Remembering the Peninsula Arts Association

As Door County’s arts and cultural organizations open shop for the 2018 season, they will do so in the shadow of the first full year since the 80-year-old Peninsula Arts Association (PAA) folded.

From 1937 until 2017, the nonprofit PAA provided financial support to launch the careers of many artists on the peninsula and gave legs to the organizations that still dominate our cultural landscape. Among them are the Peninsula School of Art, The Hardy Gallery and the Peninsula Music Festival, for which PAA served as an umbrella organization.

Its mission to bring artists together “and give other residents of the county a chance to share their inspiration” came out in many forms and media over the decades:  filmmaking, photography, clay tile murals, play readings, playwriting and an arts map, among others.

“There were a lot of projects that gave us a lot of heart,” said Alicia Mulliken, longtime board member and former president of PAA. “We were so proud of it.”

PAA accomplished this first through supporting individual artists as its own granting organization, and then through a partnership with the Wisconsin Arts Board starting in 1994.

From then until last year, PAA was the local player of the Arts Board’s Regranting Program, designed to provide funds to local art agencies and community foundations to regrant for arts-related projects in their communities. It was a matching grant program, meaning that when PAA applied for and received a $25,000 grant (which it did annually), they were responsible for raising a 100 percent match.

Fundraising proved a success, and in the early years PAA ran four grant cycles per year, divvying up its money evenly over those four sessions. In the nearly 20-year relationship between PAA and the arts board, which ended in 2011, PAA regranted more than $600,000 to local artists and cultural organizations. But as other organizations got their footing and found their audiences, the fight for dollars became tougher.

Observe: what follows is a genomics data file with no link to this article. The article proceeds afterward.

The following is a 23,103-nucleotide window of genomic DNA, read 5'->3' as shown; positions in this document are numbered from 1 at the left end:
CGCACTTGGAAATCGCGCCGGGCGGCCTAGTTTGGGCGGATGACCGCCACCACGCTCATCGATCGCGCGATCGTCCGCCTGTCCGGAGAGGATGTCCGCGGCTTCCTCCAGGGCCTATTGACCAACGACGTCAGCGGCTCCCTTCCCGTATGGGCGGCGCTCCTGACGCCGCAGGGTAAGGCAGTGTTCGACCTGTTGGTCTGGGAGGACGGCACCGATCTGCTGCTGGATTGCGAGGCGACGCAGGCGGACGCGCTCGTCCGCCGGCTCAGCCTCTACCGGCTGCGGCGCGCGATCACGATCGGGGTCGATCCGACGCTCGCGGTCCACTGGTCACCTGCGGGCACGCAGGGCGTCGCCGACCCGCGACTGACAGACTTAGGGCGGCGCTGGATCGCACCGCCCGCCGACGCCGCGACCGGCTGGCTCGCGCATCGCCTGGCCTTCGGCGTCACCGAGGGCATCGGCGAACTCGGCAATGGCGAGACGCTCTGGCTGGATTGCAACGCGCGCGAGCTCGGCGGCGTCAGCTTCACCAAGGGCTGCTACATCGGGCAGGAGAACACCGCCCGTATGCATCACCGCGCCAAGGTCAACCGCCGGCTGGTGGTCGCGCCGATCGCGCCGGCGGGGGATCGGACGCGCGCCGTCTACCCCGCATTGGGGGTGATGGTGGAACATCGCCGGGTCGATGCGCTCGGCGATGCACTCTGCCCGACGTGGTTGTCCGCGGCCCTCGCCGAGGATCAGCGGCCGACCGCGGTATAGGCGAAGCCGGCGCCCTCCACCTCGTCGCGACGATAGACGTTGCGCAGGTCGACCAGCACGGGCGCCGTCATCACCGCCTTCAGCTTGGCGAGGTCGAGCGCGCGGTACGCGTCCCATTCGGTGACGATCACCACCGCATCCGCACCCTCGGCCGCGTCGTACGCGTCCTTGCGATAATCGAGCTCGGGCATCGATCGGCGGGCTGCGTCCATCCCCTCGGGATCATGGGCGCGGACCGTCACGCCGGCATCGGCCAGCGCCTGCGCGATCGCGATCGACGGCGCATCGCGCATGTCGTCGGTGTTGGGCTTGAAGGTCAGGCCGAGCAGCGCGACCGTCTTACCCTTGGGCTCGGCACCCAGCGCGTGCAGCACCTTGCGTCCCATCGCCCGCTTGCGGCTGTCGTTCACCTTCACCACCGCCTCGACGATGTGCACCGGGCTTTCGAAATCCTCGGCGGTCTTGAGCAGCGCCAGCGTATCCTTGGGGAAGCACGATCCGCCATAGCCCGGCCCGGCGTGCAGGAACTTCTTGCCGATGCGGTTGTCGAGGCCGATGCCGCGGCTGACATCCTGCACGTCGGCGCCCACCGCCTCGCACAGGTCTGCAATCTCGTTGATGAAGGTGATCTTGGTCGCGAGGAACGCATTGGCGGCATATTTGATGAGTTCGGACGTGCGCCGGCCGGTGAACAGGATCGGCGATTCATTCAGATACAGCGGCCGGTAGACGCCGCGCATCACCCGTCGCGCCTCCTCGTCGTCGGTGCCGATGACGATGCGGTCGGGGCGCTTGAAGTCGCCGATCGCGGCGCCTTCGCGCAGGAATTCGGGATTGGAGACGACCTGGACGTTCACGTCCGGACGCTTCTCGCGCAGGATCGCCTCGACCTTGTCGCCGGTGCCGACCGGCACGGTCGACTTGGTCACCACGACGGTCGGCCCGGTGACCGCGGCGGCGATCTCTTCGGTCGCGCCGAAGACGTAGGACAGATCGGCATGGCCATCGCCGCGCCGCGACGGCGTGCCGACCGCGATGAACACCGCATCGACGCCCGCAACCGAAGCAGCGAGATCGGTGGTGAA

“We found that fundraising was becoming increasingly harder because we were all going for the same money and we found also that people who were willing to give a chunk would rather not give it to the PAA to become an anonymous donor in a pot of money but they’d rather give it directly to, let’s just say the Peninsula Music Festival and get credit, personal credit,” Mulliken said. “We found our way getting harder and harder, and the Arts Board was wonderful and worked with us but we ended up applying for less and less money.”

Last year, with the writing on the wall, members of PAA met one final time to grant out their remaining pot of money and fold the 80-year-old organization.

“We thought, let’s have the pleasure and joy of dispersing the rest of the money according to our bylaws,” Mulliken said.

Three-thousand dollars were split among three organizations:  The Hardy, Miller Art Museum and Write On, Door County.

Jerod Santek, executive director of Write On, Door County, considered the donation an honor – a welcoming torch he hopes indicates his organization’s coming longevity on the peninsula.

“A lot of my board members who have lived here for all their lives or for many decades talked to me about how PAA got so many organizations off the ground and running,” Santek said. “We hope this final gift is an off-and-running for Write On.”


For more organizations and people making a difference in Door County, pick up the 2018 Door County Living Philanthropy Issue, on newsstands now.

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